The third Monday of January is a federal holiday in the U.S.A., in honour of Martin Luther King. In keeping with King's philosophy, citizens are encouraged to treat it as a day of service to others by volunteering in their communities. As the slogan says, it is "a day on, not a day off".
Starting with the Montgomery bus boycott, the African-American civil rights leader and Baptist pastor Dr Martin Luther King, Jr. led a non-violent campaign to change the segregation laws that discriminated against black Americans. On 28 August 1963, he addressed 250,000 civil-rights protesters in Washington, D. C. with his famous "I Have a Dream" speech. In 1964, the Civil Rights Act was finally passed by Congress and Dr King was given the Nobel Peace Prize. But on 4 April 1968, King was assassinated.
Have you ever listened carefully to the lyrics of Stevie Wonder's song, "Happy Birthday to You"? He wrote it as part of the campaign to have MLK's birthday, 15 January, honoured with a holiday.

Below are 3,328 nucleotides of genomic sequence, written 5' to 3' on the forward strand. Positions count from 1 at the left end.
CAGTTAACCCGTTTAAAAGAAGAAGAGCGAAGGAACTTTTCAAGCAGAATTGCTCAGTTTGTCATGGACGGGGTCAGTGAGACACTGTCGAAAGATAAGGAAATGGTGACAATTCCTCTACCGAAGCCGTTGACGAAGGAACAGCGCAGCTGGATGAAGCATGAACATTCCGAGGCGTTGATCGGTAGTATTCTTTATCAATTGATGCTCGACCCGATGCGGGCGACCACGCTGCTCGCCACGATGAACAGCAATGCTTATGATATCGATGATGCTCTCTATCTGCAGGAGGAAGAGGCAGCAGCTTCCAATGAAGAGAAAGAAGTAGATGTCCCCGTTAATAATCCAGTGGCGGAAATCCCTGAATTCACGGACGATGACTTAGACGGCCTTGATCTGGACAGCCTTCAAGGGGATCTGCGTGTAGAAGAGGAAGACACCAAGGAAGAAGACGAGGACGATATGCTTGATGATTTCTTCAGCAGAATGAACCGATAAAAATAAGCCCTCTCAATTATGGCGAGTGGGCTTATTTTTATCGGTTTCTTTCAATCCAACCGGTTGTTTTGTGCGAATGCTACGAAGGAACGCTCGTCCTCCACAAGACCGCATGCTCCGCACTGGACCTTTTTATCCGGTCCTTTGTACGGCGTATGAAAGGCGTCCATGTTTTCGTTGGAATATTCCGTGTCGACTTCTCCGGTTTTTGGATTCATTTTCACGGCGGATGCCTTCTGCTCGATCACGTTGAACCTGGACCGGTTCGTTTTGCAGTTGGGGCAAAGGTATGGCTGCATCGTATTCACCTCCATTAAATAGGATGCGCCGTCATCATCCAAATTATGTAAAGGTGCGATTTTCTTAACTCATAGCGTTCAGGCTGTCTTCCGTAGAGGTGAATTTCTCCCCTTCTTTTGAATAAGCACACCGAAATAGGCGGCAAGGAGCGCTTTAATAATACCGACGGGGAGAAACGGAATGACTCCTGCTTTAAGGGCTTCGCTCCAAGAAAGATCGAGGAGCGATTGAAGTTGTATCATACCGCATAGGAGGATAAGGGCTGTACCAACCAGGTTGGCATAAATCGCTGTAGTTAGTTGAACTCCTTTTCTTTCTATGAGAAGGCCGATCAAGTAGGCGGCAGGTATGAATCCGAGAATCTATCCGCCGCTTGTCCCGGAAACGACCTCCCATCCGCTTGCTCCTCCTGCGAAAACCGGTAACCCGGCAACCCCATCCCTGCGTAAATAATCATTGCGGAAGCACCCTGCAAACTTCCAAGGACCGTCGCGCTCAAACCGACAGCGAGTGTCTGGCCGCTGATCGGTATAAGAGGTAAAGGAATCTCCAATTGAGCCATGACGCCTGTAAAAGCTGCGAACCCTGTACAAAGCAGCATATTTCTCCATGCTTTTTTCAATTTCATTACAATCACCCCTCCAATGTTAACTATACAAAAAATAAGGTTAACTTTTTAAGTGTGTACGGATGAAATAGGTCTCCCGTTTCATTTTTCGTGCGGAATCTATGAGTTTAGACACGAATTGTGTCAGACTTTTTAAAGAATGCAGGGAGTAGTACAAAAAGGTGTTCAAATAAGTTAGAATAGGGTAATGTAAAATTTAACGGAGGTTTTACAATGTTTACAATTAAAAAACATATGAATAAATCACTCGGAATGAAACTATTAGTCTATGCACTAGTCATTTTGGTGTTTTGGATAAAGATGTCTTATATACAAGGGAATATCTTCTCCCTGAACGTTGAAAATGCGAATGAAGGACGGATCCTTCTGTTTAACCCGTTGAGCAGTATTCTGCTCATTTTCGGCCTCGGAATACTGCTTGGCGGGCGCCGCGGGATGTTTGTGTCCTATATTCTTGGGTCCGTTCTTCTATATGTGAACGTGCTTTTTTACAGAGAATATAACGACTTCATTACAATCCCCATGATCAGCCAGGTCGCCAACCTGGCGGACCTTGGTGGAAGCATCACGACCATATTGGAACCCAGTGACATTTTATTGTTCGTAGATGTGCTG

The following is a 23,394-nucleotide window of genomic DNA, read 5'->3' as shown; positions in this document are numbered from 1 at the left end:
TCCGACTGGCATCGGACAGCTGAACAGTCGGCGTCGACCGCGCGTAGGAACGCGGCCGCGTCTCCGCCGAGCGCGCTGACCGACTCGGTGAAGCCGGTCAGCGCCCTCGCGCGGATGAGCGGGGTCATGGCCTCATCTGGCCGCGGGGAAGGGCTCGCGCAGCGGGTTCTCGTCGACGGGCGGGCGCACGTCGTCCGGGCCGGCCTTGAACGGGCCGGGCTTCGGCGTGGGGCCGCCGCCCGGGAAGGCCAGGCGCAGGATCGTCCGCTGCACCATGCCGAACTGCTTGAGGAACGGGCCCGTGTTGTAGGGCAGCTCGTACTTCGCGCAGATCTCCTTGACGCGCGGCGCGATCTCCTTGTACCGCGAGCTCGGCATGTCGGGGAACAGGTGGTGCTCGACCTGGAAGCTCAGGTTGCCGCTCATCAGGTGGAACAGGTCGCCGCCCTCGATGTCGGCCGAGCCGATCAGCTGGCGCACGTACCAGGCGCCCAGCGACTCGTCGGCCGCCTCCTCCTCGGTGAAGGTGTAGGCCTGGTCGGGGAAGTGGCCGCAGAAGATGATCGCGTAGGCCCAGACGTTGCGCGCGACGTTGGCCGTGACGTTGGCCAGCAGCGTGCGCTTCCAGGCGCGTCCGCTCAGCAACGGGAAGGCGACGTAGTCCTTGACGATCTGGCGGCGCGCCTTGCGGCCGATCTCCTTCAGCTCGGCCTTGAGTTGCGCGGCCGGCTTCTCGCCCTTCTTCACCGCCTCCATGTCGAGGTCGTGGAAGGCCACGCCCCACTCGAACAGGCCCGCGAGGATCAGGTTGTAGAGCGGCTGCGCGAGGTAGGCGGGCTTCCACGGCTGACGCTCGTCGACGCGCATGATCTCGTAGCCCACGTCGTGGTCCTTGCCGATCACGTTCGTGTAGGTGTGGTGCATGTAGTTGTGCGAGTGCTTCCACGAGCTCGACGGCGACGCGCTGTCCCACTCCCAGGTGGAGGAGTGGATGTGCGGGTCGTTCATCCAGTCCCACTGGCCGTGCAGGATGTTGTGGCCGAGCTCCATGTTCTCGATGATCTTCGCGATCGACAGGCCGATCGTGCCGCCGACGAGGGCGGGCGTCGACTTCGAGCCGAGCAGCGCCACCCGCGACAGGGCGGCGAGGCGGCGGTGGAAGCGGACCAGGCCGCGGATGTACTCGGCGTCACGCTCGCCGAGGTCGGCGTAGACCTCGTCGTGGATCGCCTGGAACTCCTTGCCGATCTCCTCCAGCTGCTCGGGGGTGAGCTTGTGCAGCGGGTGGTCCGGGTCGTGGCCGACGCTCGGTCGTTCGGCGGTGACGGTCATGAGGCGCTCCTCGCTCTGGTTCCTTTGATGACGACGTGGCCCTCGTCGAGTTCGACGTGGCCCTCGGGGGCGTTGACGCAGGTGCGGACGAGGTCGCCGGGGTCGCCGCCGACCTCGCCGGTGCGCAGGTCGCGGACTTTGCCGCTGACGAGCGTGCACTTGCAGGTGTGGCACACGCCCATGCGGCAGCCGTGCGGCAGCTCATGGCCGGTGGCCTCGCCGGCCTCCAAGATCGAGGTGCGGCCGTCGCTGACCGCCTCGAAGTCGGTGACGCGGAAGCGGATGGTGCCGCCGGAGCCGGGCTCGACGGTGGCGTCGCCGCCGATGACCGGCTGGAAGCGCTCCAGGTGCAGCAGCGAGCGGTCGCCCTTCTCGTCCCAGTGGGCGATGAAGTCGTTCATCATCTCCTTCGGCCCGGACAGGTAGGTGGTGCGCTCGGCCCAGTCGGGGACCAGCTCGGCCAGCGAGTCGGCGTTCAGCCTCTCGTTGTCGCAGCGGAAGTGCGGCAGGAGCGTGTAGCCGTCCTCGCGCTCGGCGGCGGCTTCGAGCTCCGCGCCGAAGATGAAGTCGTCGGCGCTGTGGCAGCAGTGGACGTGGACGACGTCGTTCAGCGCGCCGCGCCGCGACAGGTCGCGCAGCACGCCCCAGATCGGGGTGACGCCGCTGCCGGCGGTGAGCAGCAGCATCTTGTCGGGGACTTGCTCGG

"I just never understood
How a man who died for good
Could not have a day that would
Be set aside for his recognition."
Black activists, and King's family, had lobbied for a holiday in his name ever since his assassination. Wonder's 1981 song, and a series of rallies and festivals he helped organise, gave the campaign momentum. In 1983, President Ronald Reagan signed the King Holiday bill, and it was first observed in 1986.
A Day of Service
On MLK Day (18 January this year), people of all ages and colours get together to do something to help their community. They paint schools and community centres, make meals for the elderly, clean up parks or make aid packages for homeless people.
This them connects well with
Give me five! 4e Unit 5 "Journey to Freedom" on
Harriet Tubman and the Underground Railroad.
Download a sample page here.
Corporation for National and Community Service
> Montgomery Bus Boycott: A Victory for Civil Rights
> African American History on the Web
> Martin Luther King Day on the Web
> Civil Rights: The Montgomery Bus Boycott
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